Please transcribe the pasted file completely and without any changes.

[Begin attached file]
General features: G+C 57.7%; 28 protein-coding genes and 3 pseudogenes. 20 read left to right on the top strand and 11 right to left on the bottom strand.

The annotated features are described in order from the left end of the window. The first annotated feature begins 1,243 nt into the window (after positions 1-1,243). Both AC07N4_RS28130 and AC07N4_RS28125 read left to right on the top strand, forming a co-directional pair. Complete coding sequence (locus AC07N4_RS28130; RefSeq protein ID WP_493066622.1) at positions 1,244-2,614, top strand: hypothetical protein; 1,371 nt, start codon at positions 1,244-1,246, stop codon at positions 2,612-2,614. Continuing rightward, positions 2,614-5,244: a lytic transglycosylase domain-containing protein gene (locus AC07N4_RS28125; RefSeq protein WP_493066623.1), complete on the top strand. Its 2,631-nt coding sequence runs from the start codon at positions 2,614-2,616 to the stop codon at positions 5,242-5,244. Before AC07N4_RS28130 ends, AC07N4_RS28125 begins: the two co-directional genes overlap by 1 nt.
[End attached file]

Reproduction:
General features: G+C 57.7%; 28 protein-coding genes and 3 pseudogenes. 20 read left to right on the top strand and 11 right to left on the bottom strand.

The annotated features are described in order from the left end of the window. The first annotated feature begins 1,243 nt into the window (after positions 1-1,243). Both AC07N4_RS28130 and AC07N4_RS28125 read left to right on the top strand, forming a co-directional pair. Complete coding sequence (locus AC07N4_RS28130; RefSeq protein ID WP_493066622.1) at positions 1,244-2,614, top strand: hypothetical protein; 1,371 nt, start codon at positions 1,244-1,246, stop codon at positions 2,612-2,614. Continuing rightward, positions 2,614-5,244: a lytic transglycosylase domain-containing protein gene (locus AC07N4_RS28125; RefSeq protein WP_493066623.1), complete on the top strand. Its 2,631-nt coding sequence runs from the start codon at positions 2,614-2,616 to the stop codon at positions 5,242-5,244. Before AC07N4_RS28130 ends, AC07N4_RS28125 begins: the two co-directional genes overlap by 1 nt.